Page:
Nurse staffing models are frameworks for guiding health care organizations on the number of nurses required in a facility. They ensure that roles are assigned as situations necessitate and according to nurses’ skills and availability, among other factors. Nurse-patient ratio and patient care approaches differentiate a staffing model for a skilled nursing facility and a medical-surgical unit in a hospital.

References

Assaye, A. M., Wiechula, R., Schultz, T. J., & Feo, R. (2020). Nurse staffing models in medical‐surgical units of acute care settings: A cross‐sectional study. International Journal of Nursing Practice26(1), e12812. https://doi.org/10.1111/ijn.12812

Long, N. (2020). Acuity-based staffing: Improving patient outcomes and staff satisfaction. The University of Texas at Tyler. https://scholarworks.uttyler.edu/nursing_msn/8/

Moura, E. C. C., Lima, M. B., Peres, A. M., Lopez, V., Batista, M. E. M., & Braga, F. D. C. S. A. G. (2020). Relationship between the implementation of primary nursing model and the reduction of missed nursing care. Journal of Nursing Management28(8), 2103-2112. https://doi.org/10.1111/jonm.12846

First, I would like to differentiate between a skilled facility and a surgical unit hospital. A surgical unit is where patients who are suffering from an acute ailment or injury go to seek treatment. This means that patients who go to a surgical unit normally go there to receive treatment for a acute diseases that normally last for a short period of time. A nursing home or a skilled facility is where patients go to seek treatment for chronic diseases. This means that they normally go there for a long duration of time, where treatment involves managing the condition of an ailment for the long-term (Cassidy et al.,2019).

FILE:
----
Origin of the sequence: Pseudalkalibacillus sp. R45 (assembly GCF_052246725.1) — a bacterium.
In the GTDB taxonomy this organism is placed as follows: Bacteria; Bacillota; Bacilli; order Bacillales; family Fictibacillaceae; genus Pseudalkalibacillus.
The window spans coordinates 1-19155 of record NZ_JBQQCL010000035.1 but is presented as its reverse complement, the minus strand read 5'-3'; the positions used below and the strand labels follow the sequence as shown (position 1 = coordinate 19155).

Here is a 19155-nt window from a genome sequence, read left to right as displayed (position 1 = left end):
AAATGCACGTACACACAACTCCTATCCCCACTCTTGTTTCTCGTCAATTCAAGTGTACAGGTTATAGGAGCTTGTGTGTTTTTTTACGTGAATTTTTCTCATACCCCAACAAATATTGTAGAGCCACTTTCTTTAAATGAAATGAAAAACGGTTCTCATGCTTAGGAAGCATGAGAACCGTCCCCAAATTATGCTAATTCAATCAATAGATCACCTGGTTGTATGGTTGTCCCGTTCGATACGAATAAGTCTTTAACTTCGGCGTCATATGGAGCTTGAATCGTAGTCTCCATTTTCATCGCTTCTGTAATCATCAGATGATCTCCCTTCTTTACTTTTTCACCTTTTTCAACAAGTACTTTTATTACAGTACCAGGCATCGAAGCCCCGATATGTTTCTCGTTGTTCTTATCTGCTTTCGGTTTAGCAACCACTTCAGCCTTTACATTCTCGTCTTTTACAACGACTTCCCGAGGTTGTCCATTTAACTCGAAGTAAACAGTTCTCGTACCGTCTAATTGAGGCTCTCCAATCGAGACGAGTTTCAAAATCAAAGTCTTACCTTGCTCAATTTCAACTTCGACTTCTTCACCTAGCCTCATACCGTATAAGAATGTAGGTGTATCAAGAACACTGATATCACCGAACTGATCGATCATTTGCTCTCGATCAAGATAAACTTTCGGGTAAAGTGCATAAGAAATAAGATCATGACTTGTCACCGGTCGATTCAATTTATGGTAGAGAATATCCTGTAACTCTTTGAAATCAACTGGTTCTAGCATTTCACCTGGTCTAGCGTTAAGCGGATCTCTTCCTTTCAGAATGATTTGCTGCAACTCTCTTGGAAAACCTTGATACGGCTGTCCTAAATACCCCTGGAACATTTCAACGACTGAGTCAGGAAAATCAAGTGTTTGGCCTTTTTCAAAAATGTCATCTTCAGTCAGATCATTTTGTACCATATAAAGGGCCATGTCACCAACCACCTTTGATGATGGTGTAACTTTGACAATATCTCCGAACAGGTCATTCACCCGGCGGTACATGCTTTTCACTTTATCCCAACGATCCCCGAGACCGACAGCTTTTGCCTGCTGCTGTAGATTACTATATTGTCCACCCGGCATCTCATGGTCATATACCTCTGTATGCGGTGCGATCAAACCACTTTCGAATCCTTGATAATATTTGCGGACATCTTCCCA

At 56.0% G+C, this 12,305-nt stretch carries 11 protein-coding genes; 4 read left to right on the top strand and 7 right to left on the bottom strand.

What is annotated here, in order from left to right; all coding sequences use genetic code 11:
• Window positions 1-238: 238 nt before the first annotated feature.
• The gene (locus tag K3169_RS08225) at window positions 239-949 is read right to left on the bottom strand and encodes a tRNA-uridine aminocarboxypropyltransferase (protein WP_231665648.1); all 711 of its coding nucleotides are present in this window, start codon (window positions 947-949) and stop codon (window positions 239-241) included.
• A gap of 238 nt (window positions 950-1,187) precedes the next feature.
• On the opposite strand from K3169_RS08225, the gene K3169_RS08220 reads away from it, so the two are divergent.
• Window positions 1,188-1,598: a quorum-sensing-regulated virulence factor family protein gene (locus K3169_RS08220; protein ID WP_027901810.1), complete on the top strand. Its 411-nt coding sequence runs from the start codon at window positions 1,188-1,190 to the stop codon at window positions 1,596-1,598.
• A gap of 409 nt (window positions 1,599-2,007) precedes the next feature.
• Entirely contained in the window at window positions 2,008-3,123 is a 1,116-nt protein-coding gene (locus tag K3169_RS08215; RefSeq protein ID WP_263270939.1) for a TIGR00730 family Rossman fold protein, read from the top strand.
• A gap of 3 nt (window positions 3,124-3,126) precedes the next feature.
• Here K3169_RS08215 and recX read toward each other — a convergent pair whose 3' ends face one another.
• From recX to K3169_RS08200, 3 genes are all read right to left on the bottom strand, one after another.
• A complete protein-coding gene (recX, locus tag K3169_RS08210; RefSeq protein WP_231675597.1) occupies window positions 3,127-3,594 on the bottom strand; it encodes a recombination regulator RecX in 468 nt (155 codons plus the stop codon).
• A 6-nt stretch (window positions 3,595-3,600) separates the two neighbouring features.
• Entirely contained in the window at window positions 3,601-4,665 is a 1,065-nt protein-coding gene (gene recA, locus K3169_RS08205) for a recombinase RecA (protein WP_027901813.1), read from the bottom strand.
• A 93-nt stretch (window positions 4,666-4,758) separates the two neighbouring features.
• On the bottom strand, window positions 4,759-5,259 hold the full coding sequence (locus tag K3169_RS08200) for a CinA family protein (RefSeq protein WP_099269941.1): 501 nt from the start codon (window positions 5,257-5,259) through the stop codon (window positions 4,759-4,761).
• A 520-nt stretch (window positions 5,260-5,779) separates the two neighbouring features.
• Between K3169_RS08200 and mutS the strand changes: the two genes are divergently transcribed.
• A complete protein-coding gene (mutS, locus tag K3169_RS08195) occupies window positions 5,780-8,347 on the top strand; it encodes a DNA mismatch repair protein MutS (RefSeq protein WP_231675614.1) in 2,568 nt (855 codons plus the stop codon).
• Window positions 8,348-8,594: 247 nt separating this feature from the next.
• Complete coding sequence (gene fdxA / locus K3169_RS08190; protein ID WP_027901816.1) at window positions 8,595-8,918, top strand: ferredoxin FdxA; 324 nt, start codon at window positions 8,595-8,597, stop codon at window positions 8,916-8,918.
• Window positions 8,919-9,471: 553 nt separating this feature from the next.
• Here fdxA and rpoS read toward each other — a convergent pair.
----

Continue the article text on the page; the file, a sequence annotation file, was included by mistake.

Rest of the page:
Some of the things that one needs to consider when staffing a facility include; determining the patients’ level of acuity and care needs, determining the necessary staffing needs to meet the residents care ,and finally determining the necessary staffing level according the acuity of the patients. Research has showed that RNs provides a higher quality of care than the other nursing staff like LPNs and NAs. In most part due to their higher training and education level. Most medical and surgical units in the hospital where most of the patients require a higher quality of care hire RNs to take care of their patients. Most of the nursing staff that work in skilled facilities are RNs and NAs. The RNs are normally assigned to patients with higher acuity, while the LPNs are normally assigned to patients with lower acuity. Research has showed that most healthcare facilities are short-staffed which negatively impacts the care their patients receive in these facilities. Numerous studies have shown that the number of staffing in a facility reflects the quality of care the patients receive in that facility (Healthcare risk management, 2019). In other words, a facility that is adequately staffed provides a better quality of care to its patients than the one that is poorly staffed.

Reference:

Cassidy, Jessica, Munari, Dana, Forbes, Damon, Remick, Kyle & Martin, Matthew. (2019). Surge or submerge? Predicting nurse staffing, medical hold capacity, and maximal patient care capabilities in the combat environment. Journal of Trauma and Acute Care Surgery, 87, S152-S158. https://doi.org/10.1097/TA.0000000000002283

Staff fatigue can be a compliance risk, too. (2015). Healthcare Risk Management, 37(3), 28.